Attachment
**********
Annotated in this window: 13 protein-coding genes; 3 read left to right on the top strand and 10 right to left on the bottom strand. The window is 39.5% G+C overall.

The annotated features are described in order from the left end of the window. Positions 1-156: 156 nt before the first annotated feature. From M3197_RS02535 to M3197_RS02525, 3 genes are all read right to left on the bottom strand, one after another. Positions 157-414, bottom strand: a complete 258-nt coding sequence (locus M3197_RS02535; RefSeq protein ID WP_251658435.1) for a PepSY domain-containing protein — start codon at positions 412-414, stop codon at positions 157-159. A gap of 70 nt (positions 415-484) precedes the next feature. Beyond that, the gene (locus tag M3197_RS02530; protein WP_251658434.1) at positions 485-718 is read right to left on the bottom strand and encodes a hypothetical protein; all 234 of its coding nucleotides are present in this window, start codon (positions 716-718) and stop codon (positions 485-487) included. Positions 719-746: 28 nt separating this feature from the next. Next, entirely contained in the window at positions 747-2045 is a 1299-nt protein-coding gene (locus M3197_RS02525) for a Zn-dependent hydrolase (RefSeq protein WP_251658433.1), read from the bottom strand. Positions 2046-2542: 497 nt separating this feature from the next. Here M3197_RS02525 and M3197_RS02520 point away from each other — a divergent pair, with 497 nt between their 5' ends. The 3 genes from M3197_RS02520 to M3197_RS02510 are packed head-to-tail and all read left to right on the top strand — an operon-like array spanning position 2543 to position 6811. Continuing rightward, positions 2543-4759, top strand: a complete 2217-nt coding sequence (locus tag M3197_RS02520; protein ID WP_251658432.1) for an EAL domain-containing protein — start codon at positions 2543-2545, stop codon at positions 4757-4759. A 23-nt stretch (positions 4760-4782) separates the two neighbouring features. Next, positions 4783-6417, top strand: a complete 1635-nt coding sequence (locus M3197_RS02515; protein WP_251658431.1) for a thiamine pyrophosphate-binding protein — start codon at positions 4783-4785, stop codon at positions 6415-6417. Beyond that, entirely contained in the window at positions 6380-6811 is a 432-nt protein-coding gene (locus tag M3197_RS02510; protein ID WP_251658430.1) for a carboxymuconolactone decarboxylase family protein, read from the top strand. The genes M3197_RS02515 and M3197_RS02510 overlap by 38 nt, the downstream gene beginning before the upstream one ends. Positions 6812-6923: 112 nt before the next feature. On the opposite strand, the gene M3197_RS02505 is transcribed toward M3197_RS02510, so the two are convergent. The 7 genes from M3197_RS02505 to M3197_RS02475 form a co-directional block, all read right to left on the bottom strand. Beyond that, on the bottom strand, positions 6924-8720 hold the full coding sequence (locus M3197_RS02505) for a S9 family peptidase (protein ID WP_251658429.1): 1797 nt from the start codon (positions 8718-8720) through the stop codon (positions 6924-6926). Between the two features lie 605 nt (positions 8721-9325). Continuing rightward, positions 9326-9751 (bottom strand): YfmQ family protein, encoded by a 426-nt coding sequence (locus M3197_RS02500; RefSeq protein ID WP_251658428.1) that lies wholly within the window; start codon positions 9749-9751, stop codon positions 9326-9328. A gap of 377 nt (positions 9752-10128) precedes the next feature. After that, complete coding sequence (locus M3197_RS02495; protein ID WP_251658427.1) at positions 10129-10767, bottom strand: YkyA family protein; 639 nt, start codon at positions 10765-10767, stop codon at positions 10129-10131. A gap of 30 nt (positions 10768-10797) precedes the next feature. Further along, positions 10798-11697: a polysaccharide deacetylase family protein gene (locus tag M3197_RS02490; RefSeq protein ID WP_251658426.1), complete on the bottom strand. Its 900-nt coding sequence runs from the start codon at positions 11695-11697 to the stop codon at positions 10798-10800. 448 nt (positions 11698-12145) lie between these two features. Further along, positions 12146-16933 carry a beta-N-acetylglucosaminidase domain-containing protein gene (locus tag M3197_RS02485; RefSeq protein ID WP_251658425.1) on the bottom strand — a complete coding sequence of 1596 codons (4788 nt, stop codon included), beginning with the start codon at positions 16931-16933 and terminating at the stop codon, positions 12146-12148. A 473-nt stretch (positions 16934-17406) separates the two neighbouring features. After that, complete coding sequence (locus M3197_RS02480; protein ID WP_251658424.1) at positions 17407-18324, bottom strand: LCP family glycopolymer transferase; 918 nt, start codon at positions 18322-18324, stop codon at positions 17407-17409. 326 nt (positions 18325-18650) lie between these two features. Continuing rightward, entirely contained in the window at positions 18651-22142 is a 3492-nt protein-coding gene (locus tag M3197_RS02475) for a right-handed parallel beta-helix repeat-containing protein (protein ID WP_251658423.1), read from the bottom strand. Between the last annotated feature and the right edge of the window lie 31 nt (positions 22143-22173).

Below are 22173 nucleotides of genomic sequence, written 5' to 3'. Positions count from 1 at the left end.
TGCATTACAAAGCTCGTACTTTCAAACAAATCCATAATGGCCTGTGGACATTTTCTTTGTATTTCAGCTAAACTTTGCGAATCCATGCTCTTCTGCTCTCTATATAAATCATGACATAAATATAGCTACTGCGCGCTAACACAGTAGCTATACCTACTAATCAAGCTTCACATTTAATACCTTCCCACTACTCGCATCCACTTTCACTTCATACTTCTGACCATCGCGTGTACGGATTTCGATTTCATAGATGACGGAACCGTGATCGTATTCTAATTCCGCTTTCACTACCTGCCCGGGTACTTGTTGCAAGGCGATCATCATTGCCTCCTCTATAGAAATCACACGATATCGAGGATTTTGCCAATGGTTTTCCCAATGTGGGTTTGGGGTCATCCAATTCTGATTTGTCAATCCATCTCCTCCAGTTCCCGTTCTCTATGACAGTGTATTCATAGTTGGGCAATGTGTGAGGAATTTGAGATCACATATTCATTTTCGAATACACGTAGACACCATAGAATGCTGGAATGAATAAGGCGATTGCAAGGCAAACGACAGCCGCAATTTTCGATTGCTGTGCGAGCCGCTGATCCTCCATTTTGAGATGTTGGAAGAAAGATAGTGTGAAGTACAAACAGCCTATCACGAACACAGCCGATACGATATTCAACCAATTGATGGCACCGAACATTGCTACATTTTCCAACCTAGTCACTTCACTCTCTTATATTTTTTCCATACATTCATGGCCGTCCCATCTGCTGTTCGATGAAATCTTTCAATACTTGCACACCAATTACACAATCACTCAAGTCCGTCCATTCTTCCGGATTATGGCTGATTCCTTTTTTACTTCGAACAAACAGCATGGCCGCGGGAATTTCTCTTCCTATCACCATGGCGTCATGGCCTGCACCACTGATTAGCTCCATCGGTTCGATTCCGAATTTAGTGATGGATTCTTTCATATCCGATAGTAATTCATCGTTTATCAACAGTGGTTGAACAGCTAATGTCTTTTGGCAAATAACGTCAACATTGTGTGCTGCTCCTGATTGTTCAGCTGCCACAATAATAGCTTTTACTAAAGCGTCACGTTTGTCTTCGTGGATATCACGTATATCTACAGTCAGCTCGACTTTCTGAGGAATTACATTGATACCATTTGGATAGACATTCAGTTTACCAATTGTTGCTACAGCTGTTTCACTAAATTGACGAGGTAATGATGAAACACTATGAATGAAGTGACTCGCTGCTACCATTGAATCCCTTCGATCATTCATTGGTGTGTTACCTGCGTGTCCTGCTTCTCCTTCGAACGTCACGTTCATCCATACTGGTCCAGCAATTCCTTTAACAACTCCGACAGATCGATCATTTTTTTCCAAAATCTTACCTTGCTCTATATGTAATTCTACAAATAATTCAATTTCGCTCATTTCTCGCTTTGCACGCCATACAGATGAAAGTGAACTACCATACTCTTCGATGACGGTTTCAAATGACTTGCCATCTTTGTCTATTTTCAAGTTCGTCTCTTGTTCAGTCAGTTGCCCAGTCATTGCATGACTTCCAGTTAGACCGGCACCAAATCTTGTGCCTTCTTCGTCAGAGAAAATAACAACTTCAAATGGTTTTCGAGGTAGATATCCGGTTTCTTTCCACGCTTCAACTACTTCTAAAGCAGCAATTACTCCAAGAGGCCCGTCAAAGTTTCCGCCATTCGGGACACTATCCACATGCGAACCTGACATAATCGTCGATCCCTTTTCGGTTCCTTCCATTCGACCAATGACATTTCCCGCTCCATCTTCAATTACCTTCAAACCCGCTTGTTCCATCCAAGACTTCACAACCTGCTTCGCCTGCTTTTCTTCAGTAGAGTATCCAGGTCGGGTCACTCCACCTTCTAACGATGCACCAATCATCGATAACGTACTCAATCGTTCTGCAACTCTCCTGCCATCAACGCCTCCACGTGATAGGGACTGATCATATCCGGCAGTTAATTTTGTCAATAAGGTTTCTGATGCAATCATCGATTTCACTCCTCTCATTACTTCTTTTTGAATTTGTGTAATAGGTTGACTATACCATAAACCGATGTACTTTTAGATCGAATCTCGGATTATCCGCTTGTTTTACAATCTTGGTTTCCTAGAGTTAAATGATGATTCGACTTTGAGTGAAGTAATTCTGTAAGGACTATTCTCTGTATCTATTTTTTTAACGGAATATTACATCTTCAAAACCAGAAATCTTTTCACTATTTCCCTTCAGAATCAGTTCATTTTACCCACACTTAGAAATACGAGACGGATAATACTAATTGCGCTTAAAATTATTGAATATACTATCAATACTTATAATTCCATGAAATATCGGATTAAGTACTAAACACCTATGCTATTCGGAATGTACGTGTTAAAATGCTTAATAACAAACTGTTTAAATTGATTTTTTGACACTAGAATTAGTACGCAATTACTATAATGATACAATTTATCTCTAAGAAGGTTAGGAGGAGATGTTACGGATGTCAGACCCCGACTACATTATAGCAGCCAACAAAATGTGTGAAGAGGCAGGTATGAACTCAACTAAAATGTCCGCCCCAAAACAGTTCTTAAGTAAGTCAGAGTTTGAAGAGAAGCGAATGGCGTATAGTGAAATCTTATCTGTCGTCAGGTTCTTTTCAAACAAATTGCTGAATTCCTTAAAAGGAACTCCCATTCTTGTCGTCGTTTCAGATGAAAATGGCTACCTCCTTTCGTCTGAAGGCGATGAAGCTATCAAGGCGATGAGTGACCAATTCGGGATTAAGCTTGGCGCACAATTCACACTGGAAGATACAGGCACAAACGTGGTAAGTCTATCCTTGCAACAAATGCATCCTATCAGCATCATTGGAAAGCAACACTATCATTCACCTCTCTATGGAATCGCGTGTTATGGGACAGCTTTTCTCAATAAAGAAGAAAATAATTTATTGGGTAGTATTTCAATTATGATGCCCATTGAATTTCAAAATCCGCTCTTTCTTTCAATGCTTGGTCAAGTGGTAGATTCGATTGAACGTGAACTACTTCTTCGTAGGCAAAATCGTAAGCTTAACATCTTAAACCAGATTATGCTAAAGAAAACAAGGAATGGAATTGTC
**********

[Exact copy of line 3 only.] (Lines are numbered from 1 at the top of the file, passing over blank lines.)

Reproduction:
Below are 22173 nucleotides of genomic sequence, written 5' to 3'. Positions count from 1 at the left end.